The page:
Global Pathologist Pioneer Reaps International Acclaim
Thursday, April 11, 2013
As a medical resident in Los Angeles during the early 1980s, Ann Marie Nelson, MD, FASCP, heard acclaimed infectious disease pathologist Daniel H. Connor, MD, describe his groundbreaking work in tropical pathology in Uganda from 1960 to 1963.
“Dr. Nelson has had the greatest presence in global pathology of any U.S. pathologist during the past 25 years. Not only has she contributed to research into AIDS pathology and infectious diseases pathology in general, but she has led the efforts to improve pathology capacity in Africa.”
—Michael L. Wilson, MD, FASCP
“I said, ‘That’s what I want to do!’ ” recalls Dr. Nelson, Senior Staff Pathologist of Infectious Disease at the Joint Pathology Center, Bethesda, Md. From that point forward, her interest in infectious diseases (which started during medical school in Guadalajara, Mexico) led to a lifelong journey to practice medicine in Africa.
She has been devoted to the global fight against HIV/AIDS, particularly for patients in sub-Saharan Africa. For her pioneering work to improve health care, especially in resource-limited countries, Dr. Nelson was recently awarded the Gold Medal Award by the International Academy of Pathology.
“Dr. Nelson has had the greatest presence in global pathology of any U.S. pathologist during the past 25 years,” says her colleague Michael L. Wilson, MD, FASCP, Editor-in-Chief of ASCP’s American Journal of Clinical Pathology and Professor and Vice-Chair in the Department of Pathology at the University of Colorado School of Medicine, Denver. “Not only has she contributed to research into AIDS pathology and infectious diseases pathology in general, but she has led the efforts to improve pathology capacity in Africa.”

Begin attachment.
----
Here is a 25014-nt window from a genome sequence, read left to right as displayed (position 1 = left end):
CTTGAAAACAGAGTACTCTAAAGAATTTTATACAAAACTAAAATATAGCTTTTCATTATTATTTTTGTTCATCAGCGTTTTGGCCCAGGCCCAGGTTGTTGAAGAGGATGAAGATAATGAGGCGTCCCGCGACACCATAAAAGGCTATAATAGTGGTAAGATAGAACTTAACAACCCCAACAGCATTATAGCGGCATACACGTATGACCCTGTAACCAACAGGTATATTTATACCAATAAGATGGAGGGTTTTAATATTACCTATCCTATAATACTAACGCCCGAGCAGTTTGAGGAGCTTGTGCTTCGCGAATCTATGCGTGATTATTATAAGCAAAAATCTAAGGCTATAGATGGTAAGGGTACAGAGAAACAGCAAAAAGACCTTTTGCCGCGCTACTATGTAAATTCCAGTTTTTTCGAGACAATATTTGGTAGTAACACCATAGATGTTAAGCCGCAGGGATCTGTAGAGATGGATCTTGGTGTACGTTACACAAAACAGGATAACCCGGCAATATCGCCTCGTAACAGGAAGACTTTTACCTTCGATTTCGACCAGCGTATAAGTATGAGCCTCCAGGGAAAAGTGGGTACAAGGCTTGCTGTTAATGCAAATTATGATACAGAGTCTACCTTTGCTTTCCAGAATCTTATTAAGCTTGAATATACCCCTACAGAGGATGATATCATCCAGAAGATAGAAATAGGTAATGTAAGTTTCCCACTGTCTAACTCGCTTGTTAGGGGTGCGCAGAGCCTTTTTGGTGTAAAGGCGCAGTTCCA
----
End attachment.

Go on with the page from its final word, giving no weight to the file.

Early in her career, Dr. Nelson obtained a position at the Armed Forces Institute for Pathology (AFIP) and worked for Dr. Connor, whose work had inspired her. In 1986, she traveled to Zaire (now, the Democratic Republic of Congo) to work for several months at a mission hospital that had a longstanding association with the AFIP. She returned to Zaire later that year to set up a pathology laboratory at the University of Kinshasa, in Kinshasa, Zaire, as part of Projet SIDA, the first international HIV/AIDS research project in Africa.
Just as Dr. Connor had conducted autopsies and field studies on infectious and other diseases in Uganda, Dr. Nelson set up a laboratory to conduct autopsies on individuals to identify those who had died of complications related to AIDS.
“During the first decade, we were really discovering the extent of the disease and what it looked like in people who were dying of it,” Dr. Nelson says. “By 1996, when clinicians started treating patients with combination antiretroviral therapy, the challenge was to document the pathology related to the drugs themselves such as liver damage, skin rashes, and other complications related to the restoration of the immune system.”
Today HIV/AIDS is a chronic, but treatable disease, not a death sentence. Yet clinicians now see patients managing the virus but succumbing to other illnesses, such as melanoma, lung cancer, and cervical cancer.
“The pathology of the disease has evolved over the years,” she says.
Additionally, Dr. Nelson has been active with ASCP for many years, serving on the Global Institute Advisory Committee, which initiated the Society’s participation in the President’s Emergency Plan for AIDS Relief (PEPFAR) in resource-limited countries. She praised ASCP for its contribution to expanding the capacity of pathology and laboratory medicine and improving the training of laboratory professionals worldwide.